A Question For Shannon McCambridge

What is Key to a New President's Success?

By Cristin Toutsi Grigos    //    Volume 30,  Number 3   //    May/June 2022

Shannon McCambridge, JD, LLM, is an Executive Consultant for AGB and AGB Search. Her consulting focuses on effective board governance and leading presidential searches in Catholic higher education. McCambridge is a co-facilitator of the AGB Search Institute for New Presidents and Board Chairs, and a recognized leader in executive search processes and transitions. Her work is informed by practicing employment law, teaching in the business schools of three universities, and serving on Gonzaga University’s Board of Trustees where she is now trustee emerita.

What are a few tips for starting a successful presidential search?

First, a successful search starts with an accurate, well-drafted leadership profile designed to attract a diverse pool of qualified candidates. It includes gender-neutral/ balanced language and features an attractive institutional overview (i.e., mission, history, awards, etc.), a description of the opportunity (i.e., board’s strategic priorities), and the leadership qualifications needed for success (i.e., mission-driven, strategic planner, team builder, emotionally intelligent, etc.).

In addition, a successful search starts with a diverse search committee representing a cross section of stakeholders who are committed to knowing the candidates, maintaining confidentiality, and acting in the whole institution’s best interest. Before the preliminary interviews, knowing the candidates’ breadth and depth of leader- ship experience is crucial. Unfortunately, interviews are the most relied upon form of candidate assessment. However, studies show they are not dependable in predicting a candidate’s future success. Interviews also present the greatest risk of implicit bias.

Finally, a successful search starts by adopting intentional efforts to keep implicit bias in check. Raising awareness of implicit bias and how it operates is important. Of equal importance, however, is adopting “selection safeguards” to prevent the influence of bias. One safeguard is adopting a bias awareness statement that the search committee chair shares with committee members before reviewing or discussing candidates.

What is key to a new president’s success?

Based on AGB research and search colleagues’ experiences throughout the country, the first 90 days are key to a new president’s ultimate success. Therefore, thoughtful transition planning is needed to intentionally position the new president to successfully “hit the ground running.” This includes onboarding quickly, understanding institutional strengths and challenges, and being accepted as the next leader. It also includes positioning the president to execute the board’s strategic priorities and begin imagining a unified vision for the institution. The role of the governing board chair is essential in a successful transition. The two leaders should meet weekly, share a trusted and transparent relationship, commit to shared goals, and adopt a one-year transition plan. The plan typically includes addressing unresolved administrative matters before the president’s start date, reviewing institutional traditions and governance practices, understanding risk management concerns, selecting mentors, and building internal and external relationships. The plan may also address basic relocation needs.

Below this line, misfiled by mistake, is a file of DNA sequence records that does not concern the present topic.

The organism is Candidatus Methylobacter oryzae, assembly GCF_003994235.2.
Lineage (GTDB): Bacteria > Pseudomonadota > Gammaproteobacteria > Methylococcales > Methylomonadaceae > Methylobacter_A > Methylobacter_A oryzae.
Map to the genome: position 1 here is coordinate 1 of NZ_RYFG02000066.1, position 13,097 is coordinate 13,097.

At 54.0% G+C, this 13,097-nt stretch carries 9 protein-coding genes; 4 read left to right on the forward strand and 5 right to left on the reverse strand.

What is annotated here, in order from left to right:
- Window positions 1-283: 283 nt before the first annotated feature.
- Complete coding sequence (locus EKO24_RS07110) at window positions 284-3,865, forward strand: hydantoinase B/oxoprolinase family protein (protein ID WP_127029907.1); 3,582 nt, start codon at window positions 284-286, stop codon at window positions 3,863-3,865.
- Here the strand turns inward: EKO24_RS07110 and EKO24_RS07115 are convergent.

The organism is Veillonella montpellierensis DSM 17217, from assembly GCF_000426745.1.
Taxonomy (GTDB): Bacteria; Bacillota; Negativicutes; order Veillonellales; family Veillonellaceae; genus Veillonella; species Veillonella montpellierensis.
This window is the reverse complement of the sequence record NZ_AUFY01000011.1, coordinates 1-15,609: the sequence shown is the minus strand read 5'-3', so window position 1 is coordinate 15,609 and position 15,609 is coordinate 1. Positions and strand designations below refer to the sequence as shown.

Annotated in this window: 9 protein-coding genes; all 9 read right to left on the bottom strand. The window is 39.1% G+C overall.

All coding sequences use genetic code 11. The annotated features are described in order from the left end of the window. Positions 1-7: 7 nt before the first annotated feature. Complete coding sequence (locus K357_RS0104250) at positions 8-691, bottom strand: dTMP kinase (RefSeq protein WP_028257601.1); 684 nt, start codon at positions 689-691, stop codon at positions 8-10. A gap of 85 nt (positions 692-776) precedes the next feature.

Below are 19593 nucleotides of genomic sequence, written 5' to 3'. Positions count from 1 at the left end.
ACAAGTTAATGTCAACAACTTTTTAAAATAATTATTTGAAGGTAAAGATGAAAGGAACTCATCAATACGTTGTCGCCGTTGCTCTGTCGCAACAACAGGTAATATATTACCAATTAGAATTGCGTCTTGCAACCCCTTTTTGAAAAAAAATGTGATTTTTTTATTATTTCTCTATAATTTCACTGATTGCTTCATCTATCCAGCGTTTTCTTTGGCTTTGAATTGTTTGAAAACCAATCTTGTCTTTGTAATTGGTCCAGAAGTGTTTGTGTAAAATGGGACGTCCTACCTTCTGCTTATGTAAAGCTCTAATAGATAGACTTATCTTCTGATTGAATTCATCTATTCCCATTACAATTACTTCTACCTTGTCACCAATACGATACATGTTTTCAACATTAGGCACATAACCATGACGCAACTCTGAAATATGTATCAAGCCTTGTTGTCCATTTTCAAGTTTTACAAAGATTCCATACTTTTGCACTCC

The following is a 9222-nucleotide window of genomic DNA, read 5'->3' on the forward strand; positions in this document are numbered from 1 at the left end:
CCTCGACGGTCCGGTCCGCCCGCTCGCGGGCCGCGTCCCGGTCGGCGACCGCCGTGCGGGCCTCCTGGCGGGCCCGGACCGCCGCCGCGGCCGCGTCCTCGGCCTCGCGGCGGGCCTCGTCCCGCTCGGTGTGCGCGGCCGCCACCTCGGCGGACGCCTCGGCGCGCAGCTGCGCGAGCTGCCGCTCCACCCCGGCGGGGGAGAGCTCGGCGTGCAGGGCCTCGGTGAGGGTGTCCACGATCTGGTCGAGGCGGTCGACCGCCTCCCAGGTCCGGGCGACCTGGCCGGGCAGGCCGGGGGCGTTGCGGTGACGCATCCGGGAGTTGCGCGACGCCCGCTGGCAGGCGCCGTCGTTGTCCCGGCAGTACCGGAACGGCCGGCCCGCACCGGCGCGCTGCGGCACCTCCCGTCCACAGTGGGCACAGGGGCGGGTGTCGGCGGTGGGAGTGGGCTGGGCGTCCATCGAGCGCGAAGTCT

What are some ways the pandemic has influenced how presidential searches are conducted?

One unexpected gift is using Zoom for preliminary interviews. Although this changed a long-time industry standard, Zoom offers a more cost-effective and time-efficient alternative for candidates, clients, and consultants. It is also a great “equalizer.” During search committee deliberations, committee members share the same visibility in their uniform “Hollywood Squares” box regardless of whether they are a trustee, faculty member, or student. This optic makes clear that everyone’s opinion matters. It helps create an atmosphere of mutual trust where all voices are equal and respectful dissent is welcome. It may also help mitigate authority bias, which arises when one committee member is unreasonably influenced by the opinion of another member whom they perceive as an authority figure on the committee.

Spark Hire is another gift of the pandemic. This computer-based platform allows semi-finalists to submit one-minute video responses to a search committee question before preliminary interviews begin. Spark Hire helps committee members get to know candidates better. In addition, by briefly meeting candidates before the start of Zoom interviews, the committee may be better positioned to listen attentively to candidates during interviews. Arguably, they will not be distracted by the “noise” that occurs in our brains when we first meet someone new. Spark Hire may also help to keep “first impression” bias in check during preliminary interviews.

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